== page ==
So things that EMP will couple very well to are going to be metallic things that are 30 meters long (10mhz) and longer. So power lines, telephone lines, railroad tracks and the like. Most of the report is focused on what exactly is going to happen to the electrical grid and telecommunications, because that’s where the largest vulnerability is (2-45). And ironically enough high voltage power lines aren’t actually super problematic since they are designed to withstand lightning strikes, and EMP coupling doesn’t really scale past 1km or so.
Peak current on a power line.
Peak currents on a 5M long vertical antenna (below)
EMP and HAMs
What about the stuff you as HAM care about, a radio for example… First of all many devices, and especially radios are shielded against EMI already (2-44), which isn’t exactly the same as E1 HEMP, but it can help, there are often RF shielded modules in most radios. As I mentioned earlier, the best thing to do is not have the radio connected to the antenna when not in use, and I would argue have the antenna feedline grounded. In fact there is a huge amount of similarity between E1 HEMP and lightning strikes, so all that stuff the AARL tells you to do when constructing a shack is pretty useful when it comes to E1 HEMP.
There is a lot written about faraday cages Wiki, but I think this must be placed in the context of the frequency range you are talking about (look, they have big ass holes sometimes). The principle of waveguide cutoffs is a good one to consider (2-42), your faraday cage, and lets use the example of a metal trashcan, is probably a good and cheap EMP defense, first off its much smaller than 30m, so that big pulse isn’t going to couple to it too well, but some of the energy will be at the 1m wavelength, but that’s pretty far down the slope of the energy curve so there will be some coupling. Well what about holes or small gaps in the trashcan, yes it helps not to have them, but looking at the frequencies that will get through a 1mm gap is a 300GHZ, well above the energy generated by E1 HEMP which mostly drops to zero by 1GHZ or 300mm or about 11 inches. Also the trashcan is made of relatively (thick) metal which it needs to not be permeable i.e. skin depth (2-40) and why I would seriously doubt that ESD bags marketed for the purpose would actually be effective (no skin depth).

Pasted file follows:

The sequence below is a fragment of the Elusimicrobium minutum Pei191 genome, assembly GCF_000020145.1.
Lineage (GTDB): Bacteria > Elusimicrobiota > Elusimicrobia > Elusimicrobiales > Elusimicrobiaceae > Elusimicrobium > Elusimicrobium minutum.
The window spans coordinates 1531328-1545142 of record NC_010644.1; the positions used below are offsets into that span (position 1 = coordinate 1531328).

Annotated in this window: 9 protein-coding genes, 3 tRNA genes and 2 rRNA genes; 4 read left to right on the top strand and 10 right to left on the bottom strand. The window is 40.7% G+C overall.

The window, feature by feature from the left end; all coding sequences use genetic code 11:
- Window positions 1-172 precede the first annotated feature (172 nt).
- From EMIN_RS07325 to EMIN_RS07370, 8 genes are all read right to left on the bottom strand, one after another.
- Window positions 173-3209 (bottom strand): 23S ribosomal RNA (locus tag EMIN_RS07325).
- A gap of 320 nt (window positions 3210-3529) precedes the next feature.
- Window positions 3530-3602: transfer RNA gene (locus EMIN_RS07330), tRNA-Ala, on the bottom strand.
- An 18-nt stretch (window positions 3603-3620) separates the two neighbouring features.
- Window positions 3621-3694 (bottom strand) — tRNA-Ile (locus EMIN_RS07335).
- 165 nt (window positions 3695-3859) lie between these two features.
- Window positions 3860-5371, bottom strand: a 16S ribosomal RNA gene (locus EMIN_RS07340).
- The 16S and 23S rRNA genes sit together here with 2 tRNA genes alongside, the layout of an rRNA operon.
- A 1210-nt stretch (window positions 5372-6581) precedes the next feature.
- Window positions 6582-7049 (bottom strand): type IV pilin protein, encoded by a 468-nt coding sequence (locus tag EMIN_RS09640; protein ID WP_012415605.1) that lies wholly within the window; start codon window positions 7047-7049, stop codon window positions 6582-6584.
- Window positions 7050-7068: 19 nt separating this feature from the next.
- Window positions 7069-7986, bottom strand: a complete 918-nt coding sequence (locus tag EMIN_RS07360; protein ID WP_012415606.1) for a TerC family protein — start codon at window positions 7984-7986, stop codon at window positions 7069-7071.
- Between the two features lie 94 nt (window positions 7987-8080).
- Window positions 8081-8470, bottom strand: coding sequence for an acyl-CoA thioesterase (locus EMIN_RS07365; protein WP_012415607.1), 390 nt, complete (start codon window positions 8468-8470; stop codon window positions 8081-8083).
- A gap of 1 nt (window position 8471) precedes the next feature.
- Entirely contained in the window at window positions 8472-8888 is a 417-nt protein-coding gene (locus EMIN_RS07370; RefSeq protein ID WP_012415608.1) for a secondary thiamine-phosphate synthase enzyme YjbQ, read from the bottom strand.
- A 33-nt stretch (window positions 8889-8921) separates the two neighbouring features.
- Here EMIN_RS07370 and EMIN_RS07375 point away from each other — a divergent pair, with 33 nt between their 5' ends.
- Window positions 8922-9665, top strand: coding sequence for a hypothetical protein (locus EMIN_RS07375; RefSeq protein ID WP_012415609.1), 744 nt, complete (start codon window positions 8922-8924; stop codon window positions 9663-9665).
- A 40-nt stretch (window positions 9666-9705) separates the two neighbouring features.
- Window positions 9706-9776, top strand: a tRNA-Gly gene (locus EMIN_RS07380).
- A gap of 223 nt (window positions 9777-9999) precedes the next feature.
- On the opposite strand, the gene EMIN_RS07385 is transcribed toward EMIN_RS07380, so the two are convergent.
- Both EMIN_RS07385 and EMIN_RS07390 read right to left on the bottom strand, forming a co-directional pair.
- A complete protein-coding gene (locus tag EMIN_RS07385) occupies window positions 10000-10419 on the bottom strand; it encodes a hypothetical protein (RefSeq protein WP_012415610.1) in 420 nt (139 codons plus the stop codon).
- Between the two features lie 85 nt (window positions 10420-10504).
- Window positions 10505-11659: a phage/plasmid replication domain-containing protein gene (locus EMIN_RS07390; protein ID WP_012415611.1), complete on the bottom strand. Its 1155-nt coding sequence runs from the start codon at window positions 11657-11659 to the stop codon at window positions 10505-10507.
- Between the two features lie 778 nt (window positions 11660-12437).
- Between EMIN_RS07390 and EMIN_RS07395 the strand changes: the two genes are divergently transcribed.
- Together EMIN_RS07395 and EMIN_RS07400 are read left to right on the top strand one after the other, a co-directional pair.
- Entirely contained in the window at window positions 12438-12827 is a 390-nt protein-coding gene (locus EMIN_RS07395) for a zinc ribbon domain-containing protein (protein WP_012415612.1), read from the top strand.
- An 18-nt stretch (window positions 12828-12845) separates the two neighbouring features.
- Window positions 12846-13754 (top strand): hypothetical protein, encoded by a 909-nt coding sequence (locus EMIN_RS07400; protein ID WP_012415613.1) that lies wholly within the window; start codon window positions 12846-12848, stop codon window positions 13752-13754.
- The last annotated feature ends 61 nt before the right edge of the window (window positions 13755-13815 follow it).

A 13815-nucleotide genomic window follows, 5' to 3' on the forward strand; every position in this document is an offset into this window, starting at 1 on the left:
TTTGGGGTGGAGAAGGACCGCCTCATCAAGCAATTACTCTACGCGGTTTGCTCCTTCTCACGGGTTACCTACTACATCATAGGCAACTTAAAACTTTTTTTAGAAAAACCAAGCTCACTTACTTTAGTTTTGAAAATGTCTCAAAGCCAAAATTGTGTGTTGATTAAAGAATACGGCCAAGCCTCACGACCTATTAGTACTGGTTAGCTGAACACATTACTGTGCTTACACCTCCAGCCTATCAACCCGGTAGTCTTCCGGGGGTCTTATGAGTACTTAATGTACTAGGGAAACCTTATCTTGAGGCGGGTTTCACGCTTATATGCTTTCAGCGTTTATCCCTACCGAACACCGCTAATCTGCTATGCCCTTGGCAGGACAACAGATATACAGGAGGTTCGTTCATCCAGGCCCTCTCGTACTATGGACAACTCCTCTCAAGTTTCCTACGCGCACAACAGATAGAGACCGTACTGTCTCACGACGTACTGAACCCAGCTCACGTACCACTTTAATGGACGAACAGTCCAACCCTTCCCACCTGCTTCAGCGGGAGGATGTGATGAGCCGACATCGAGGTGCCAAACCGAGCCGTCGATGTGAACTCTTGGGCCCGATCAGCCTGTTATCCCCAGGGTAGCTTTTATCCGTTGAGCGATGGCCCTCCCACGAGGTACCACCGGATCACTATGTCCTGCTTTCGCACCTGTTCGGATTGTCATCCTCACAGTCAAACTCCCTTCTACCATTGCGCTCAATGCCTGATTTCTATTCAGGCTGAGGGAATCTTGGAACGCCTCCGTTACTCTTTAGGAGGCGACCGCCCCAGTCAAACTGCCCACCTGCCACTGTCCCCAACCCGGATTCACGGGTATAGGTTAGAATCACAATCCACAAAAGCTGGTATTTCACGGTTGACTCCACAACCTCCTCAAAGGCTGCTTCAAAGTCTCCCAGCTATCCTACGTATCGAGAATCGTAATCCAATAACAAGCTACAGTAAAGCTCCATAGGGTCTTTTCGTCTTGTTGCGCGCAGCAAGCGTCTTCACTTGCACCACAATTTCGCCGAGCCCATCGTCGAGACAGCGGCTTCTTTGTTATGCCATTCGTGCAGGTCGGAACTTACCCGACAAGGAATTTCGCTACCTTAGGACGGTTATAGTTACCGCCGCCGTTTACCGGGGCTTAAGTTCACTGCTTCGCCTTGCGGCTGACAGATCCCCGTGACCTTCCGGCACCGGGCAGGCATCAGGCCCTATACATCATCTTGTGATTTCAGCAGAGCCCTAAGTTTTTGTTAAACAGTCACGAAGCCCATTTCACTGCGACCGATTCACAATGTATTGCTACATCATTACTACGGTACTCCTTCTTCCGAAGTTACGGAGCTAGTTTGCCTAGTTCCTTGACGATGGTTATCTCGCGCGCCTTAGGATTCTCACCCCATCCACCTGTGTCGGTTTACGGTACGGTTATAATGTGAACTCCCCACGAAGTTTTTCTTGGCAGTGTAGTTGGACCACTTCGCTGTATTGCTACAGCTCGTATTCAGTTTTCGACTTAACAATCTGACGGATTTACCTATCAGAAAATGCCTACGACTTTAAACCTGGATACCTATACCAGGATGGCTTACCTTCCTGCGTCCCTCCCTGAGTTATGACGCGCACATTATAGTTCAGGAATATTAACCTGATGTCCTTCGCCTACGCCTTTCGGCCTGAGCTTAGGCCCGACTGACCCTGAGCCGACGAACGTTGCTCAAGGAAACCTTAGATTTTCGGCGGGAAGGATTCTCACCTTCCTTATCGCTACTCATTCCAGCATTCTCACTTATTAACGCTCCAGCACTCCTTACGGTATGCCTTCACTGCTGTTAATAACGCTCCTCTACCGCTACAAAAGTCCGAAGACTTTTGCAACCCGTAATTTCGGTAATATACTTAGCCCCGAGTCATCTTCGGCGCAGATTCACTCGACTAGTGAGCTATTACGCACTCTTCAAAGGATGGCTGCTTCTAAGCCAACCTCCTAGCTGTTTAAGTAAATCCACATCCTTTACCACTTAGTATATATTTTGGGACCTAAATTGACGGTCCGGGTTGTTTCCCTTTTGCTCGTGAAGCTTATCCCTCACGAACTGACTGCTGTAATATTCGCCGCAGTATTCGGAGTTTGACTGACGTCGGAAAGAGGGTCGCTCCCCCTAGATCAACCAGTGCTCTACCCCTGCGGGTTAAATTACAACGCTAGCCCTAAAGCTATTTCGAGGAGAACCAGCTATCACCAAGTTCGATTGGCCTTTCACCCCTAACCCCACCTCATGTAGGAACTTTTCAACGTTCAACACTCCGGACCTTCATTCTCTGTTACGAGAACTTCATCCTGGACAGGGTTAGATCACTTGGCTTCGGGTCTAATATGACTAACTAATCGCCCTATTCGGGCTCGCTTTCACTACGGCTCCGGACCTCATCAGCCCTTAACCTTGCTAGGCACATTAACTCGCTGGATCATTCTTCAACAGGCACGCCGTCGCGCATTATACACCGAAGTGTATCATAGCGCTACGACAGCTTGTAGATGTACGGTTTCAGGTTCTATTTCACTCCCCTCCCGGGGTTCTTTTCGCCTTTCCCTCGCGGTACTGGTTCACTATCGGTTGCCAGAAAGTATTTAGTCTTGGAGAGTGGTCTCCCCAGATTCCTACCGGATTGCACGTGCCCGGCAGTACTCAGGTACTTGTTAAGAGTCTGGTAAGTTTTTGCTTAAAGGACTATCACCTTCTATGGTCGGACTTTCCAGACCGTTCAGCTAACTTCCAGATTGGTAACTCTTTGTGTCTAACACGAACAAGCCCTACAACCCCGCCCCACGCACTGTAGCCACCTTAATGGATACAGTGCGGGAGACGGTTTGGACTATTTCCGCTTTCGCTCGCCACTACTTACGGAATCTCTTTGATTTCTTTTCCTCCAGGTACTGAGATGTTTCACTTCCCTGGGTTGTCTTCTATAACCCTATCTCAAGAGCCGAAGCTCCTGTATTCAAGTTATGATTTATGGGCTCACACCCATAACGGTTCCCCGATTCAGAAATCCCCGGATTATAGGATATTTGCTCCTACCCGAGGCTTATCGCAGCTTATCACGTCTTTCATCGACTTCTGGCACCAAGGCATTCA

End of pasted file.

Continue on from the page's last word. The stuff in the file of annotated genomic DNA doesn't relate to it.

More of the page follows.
Finally there is a “myths” section in the very last appendix that will likely be helpful.
Cars dying: small fraction is possible (turns out your car will act as faraday cage if its made of metal) and cars are EMI shielded
Wristwatch dying: Too small to be affected by E1 HEMP.
Electronic devices that are turned off will likely fare better (true)
Conductors. Shorter is better since it will couple less with the EMP.
So, is EMP a viable existential threat? And the answer I think, is that its really hard to say. I think the idea of a 1 bomb EMP taking out the US is pretty non-sensical. However a 1 bomb scenario could still do significant damage to localized areas i.e. a large metro area, or for example the northeast united states. And as is mentioned in the report, EMP is largely yield independent, so even a fairly reasonable 500kt weapon could do a lot of damage. A bomb detonated above say NYC would likely take out Boston, NJ, DC etc. and the associated infrastructure. That being said, a coordinated strike involving several warheads detonated roughly around the same time could in fact take out most of the US power grid. As mentioned in the report the primary vulnerability is the power grid and telecom systems, since of course antennas will be connected to radios when the bombs go off. Smaller electronic devices are primarily vulnerable if they are plugged in at the time since the power cords can couple to the EMP and produce high voltage. Protection against EMP is a faraday cage, and probably the cheapest and best option IMO would be the famous metal trashcan example. Alternately if you need something smaller an Ammo Can would probably work just as well.
This guy really does do a great job explaining how EMPs will affect electronics and HAM radios. It actually makes me do some thinking about how I should plan for possible EMPs for such equipment as my motorcycles and my truck. Since EMPs are not just isolated to high altitude nuke blasts, preparing for such phenomenon is probably not the worst idea. Considering how bad my luck is I should be planning for a lightening strike that melts the ECM in my old Dodge. I could probably get enough parts from the junk yard to cover me for less than $200.